What in the opinion of nations constitutes the ideal of correct or just taxation ? The answer to this question is to be sought in the theories of taxation that have found favour, and are generally contained in the writings of economists and financiers. The Physiocratic answer was, we have seen, inadequate. The benefit theory would say that each citizen should pay according to the benefit he receives. What is the benefit and how is it measured? The common benefits are, clearly, the peaceful enjoyment of life, liberty, and property. The protection the Stateaffords to life and liberty is theoretically equal for all, that to properties variesdirectly as the property varies.1 A uniform tax on each poll for the first two benefits, and a proportional tax on property, would seem to answer the requirements of this theory with sufficient accuracy. But the relatively small returns from the poll taxes and the great expense and friction of collecting them soon led to their partial abandonment. Property then remained the basis. The value of property seemed clearly to depend on its revenue-yielding power. It is a matter of comparative indifference which is taken. Hence the idea embodied in the famous dictum of Adam Smith: "The subjects of every State ought to contribute toward the support of the government, as nearly as possible, ... in proportion to the revenues which they respectively enjoy under the protection of the State.

1 The benefit theory has been illogically developed into a defence of progressive taxation. See Seligman, Prog. Tax., pp. 110 ff. I have not included this illogical side in the discussion.

"1 But here again as the industrial population separated from the soil and a large body of citizens arose, who had no land and little personal property, and who could ill afford to part with any of their earnings, humanity and expediency urged the exemption of the minimum of subsistence. It cost too much and caused too much bitterness to collect taxes upon those having only the bare necessities. Then came Ricardo's suggestion, "the power of paying taxes is in proportion to the net, and not in proportion to the gross revenue." The items that were to be deducted were the costs of production, among which were then counted the bread and meat for the labourers, which were regarded very much as so much fuel shovelled into the furnace of a human machine. Hence it was argued that it would be too burdensome to production to tax what was necessary to maintain the productive power of the workers. A certain amount of income, therefore, should be exempt ; for if taxed, the tax would certainly be shifted. Fortunately, according to the prevalent theory of wages, the amount to be exempted would remain fixed, or nearly so, advancing, if at all, very slowly. So that all incomes over a fixed amount were to be taxed proportionally; since the benefit to such individuals as possessed incomes above the chosen minimum was supposed to be in exact proportion to the amount in excess of the minimum.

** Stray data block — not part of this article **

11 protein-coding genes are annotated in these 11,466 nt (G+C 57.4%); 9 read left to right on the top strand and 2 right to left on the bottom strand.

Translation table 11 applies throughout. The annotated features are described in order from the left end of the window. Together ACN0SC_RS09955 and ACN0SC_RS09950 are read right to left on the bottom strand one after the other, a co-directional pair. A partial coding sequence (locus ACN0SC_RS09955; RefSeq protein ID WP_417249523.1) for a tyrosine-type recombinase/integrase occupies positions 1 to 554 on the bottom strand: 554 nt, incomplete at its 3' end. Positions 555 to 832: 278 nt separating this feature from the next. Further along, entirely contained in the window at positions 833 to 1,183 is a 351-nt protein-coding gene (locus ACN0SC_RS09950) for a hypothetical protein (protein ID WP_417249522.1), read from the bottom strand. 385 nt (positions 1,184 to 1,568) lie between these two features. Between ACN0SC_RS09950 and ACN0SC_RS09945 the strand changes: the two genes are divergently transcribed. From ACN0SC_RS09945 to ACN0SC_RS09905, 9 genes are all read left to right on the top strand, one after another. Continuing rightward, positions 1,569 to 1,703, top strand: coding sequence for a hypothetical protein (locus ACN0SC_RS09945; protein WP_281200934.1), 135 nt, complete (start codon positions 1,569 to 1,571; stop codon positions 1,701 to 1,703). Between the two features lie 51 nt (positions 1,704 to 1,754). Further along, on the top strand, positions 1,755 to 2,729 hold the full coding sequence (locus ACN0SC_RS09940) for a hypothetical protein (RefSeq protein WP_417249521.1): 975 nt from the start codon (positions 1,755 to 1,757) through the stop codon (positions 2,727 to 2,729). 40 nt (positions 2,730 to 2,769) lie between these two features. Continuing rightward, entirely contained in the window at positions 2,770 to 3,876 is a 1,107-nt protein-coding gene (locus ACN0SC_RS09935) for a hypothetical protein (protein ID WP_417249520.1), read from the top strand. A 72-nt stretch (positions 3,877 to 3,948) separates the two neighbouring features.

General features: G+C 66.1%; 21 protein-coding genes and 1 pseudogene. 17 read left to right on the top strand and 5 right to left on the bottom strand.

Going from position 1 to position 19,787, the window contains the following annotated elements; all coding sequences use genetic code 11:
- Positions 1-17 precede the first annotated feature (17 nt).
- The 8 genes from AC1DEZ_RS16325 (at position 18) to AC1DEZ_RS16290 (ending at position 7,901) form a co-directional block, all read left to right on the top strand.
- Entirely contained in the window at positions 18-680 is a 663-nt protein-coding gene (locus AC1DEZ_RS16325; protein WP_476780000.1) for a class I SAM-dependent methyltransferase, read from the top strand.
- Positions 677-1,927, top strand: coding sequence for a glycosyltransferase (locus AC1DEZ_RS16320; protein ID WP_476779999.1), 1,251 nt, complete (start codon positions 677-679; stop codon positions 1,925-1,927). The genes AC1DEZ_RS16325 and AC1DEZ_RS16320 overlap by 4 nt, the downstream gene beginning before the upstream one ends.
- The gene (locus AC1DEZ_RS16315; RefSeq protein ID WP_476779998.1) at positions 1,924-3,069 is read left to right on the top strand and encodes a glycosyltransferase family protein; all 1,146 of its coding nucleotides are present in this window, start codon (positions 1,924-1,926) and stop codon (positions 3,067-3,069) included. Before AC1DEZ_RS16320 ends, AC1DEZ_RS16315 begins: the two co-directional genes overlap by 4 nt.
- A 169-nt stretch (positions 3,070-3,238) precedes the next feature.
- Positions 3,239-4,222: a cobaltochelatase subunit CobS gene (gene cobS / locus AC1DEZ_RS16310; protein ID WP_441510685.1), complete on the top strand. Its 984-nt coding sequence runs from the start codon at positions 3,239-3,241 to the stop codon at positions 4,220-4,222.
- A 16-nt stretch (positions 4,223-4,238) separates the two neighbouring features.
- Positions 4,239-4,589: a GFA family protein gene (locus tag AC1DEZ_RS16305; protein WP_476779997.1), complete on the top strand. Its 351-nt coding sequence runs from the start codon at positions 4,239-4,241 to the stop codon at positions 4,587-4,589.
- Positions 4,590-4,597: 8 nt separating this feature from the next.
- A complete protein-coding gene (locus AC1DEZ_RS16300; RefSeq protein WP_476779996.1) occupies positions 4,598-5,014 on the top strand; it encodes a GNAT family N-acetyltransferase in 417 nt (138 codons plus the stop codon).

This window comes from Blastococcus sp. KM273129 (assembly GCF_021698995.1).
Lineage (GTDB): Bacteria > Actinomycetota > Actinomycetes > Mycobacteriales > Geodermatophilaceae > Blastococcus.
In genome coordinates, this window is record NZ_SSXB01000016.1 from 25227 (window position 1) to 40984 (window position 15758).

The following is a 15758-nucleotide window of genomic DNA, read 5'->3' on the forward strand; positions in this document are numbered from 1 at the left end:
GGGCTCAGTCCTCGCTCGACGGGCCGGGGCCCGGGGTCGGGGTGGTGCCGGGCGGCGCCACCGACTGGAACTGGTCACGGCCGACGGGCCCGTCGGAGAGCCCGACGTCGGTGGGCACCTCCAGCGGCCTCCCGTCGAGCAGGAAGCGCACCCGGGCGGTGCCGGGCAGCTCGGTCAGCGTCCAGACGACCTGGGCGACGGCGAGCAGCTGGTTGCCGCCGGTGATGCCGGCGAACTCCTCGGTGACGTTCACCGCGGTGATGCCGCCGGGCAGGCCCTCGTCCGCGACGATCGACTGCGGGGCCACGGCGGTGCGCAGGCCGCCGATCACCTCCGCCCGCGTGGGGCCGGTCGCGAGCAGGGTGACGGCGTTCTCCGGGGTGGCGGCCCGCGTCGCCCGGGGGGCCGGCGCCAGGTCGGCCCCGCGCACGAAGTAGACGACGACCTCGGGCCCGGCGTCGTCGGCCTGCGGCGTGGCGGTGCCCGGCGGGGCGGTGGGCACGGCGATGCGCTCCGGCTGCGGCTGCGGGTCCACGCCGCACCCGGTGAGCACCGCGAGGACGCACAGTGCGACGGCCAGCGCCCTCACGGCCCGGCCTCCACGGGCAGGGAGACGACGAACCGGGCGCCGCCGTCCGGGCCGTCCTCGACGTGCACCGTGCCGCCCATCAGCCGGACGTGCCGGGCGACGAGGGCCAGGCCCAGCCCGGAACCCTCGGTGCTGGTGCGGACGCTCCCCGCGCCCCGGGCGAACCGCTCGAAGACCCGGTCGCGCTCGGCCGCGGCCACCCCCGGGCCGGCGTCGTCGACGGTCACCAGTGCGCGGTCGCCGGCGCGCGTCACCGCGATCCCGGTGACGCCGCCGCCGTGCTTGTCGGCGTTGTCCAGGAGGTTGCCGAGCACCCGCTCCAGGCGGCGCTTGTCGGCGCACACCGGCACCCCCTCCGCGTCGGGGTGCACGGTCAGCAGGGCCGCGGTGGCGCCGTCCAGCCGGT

1 Bk. V., Chap. IL, Part II. On the various interpretations of this passage see Seligman, Prog. Tax., p. 94.

Stated broadly, this theory was as follows. All taxes must be proportioned to benefit. Certain classes only are benefited, namely, those having income over a certain amount; that is, over the minimum of subsistence. They should be taxed on the amount above that minimum of subsistence. It would seem, then, that the money spent in protection of the workers who lived on the minimum of subsistence was to be treated as if of benefit to the other classes. This puts the worker in the same category with the pauper for whom the State, from reasons of humanity, decides that it is worth while to care. With a clearer perception of the character of production and a realisation of the fact that the worker was a man the satisfaction of whose wants, even if they did not exceed the minimum of subsistence, was yet as important as the satisfaction of the higher wants of other classes, came a realisation of the inadequacy of this theory. It is now quite generally abandoned, except as the legal theory in America.

Perhaps the best statement of the United States legal theory of what constitutes the just measure of taxation is given by Judge Cooley.1" If it were practicable to do so, the taxes levied by the government ought to be apportioned among the people according to the benefit which each receives from the protection the government affords him ; but this is manifestly impossible.

1 Taxation, p. 24.

The value of life, liberty, and of the social and family rights and privileges, cannot be measured by any pecuniary standard; and by the general consent of civilised nations, income or the sources of income are almost universally made the basis upon which the ordinary taxes are estimated. This is upon the assumption, never wholly true in point of fact, but sufficiently near the truth for the practical operations of government, that the benefit received from the government bears some proportion to the property held, or the revenue enjoyed under its protection; and though this can never be arrived at with accuracy, through the operation of any general rule, and would not be wholly just if it could be, experience has given us no better standard, and it is applied in a great variety of forms, and with more or less approximation to justice and equality. But, as before stated, other considerations are always admissible ; what is aimed at is, not taxes strictly just, but such taxes as will best subserve the general welfare of political society."

Benefit as a measure of taxation is therefore according to the admission of one of its strongest advocates inadequate. Only in special instances can benefit be directly measured. There, of course, it has been and will remain the basis of taxation, at least until the State shall decide that the special benefit has been merged in the common benefit.